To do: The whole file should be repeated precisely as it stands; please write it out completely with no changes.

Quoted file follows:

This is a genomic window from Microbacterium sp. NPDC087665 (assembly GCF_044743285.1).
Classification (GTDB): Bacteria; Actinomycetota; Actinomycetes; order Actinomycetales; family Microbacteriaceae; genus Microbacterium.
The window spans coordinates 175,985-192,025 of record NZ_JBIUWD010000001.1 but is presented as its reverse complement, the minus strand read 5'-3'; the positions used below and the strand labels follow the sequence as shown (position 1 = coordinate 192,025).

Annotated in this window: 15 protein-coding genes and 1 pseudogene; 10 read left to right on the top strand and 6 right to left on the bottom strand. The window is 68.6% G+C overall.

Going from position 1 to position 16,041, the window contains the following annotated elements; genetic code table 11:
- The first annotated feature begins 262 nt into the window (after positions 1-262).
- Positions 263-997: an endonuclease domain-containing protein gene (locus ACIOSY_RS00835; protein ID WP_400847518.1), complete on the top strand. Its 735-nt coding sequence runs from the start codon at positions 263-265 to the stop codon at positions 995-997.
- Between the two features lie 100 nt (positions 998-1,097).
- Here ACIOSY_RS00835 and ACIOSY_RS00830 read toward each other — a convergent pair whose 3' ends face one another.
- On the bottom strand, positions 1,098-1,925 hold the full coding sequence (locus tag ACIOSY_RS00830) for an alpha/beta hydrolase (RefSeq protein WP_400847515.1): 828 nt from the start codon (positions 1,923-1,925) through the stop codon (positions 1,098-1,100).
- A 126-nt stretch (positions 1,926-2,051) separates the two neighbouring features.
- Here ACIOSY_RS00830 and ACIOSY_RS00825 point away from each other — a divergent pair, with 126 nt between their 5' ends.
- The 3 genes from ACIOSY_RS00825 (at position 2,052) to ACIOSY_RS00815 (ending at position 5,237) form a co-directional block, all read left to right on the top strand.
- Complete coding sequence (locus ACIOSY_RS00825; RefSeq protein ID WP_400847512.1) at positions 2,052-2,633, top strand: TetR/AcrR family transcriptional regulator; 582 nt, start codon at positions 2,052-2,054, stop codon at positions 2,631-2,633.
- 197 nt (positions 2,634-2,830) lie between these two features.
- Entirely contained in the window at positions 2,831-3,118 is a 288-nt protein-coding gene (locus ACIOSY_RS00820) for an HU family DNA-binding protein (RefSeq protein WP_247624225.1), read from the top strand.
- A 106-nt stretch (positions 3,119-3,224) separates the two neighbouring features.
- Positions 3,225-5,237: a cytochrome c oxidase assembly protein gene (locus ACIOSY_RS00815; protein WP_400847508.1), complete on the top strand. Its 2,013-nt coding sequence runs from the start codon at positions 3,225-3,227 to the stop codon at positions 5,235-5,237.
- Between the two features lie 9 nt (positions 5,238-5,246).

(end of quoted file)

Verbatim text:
This is a genomic window from Microbacterium sp. NPDC087665 (assembly GCF_044743285.1).
Classification (GTDB): Bacteria; Actinomycetota; Actinomycetes; order Actinomycetales; family Microbacteriaceae; genus Microbacterium.
The window spans coordinates 175,985-192,025 of record NZ_JBIUWD010000001.1 but is presented as its reverse complement, the minus strand read 5'-3'; the positions used below and the strand labels follow the sequence as shown (position 1 = coordinate 192,025).

Annotated in this window: 15 protein-coding genes and 1 pseudogene; 10 read left to right on the top strand and 6 right to left on the bottom strand. The window is 68.6% G+C overall.

Going from position 1 to position 16,041, the window contains the following annotated elements; genetic code table 11:
- The first annotated feature begins 262 nt into the window (after positions 1-262).
- Positions 263-997: an endonuclease domain-containing protein gene (locus ACIOSY_RS00835; protein ID WP_400847518.1), complete on the top strand. Its 735-nt coding sequence runs from the start codon at positions 263-265 to the stop codon at positions 995-997.
- Between the two features lie 100 nt (positions 998-1,097).
- Here ACIOSY_RS00835 and ACIOSY_RS00830 read toward each other — a convergent pair whose 3' ends face one another.
- On the bottom strand, positions 1,098-1,925 hold the full coding sequence (locus tag ACIOSY_RS00830) for an alpha/beta hydrolase (RefSeq protein WP_400847515.1): 828 nt from the start codon (positions 1,923-1,925) through the stop codon (positions 1,098-1,100).
- A 126-nt stretch (positions 1,926-2,051) separates the two neighbouring features.
- Here ACIOSY_RS00830 and ACIOSY_RS00825 point away from each other — a divergent pair, with 126 nt between their 5' ends.
- The 3 genes from ACIOSY_RS00825 (at position 2,052) to ACIOSY_RS00815 (ending at position 5,237) form a co-directional block, all read left to right on the top strand.
- Complete coding sequence (locus ACIOSY_RS00825; RefSeq protein ID WP_400847512.1) at positions 2,052-2,633, top strand: TetR/AcrR family transcriptional regulator; 582 nt, start codon at positions 2,052-2,054, stop codon at positions 2,631-2,633.
- 197 nt (positions 2,634-2,830) lie between these two features.
- Entirely contained in the window at positions 2,831-3,118 is a 288-nt protein-coding gene (locus ACIOSY_RS00820) for an HU family DNA-binding protein (RefSeq protein WP_247624225.1), read from the top strand.
- A 106-nt stretch (positions 3,119-3,224) separates the two neighbouring features.
- Positions 3,225-5,237: a cytochrome c oxidase assembly protein gene (locus ACIOSY_RS00815; protein WP_400847508.1), complete on the top strand. Its 2,013-nt coding sequence runs from the start codon at positions 3,225-3,227 to the stop codon at positions 5,235-5,237.
- Between the two features lie 9 nt (positions 5,238-5,246).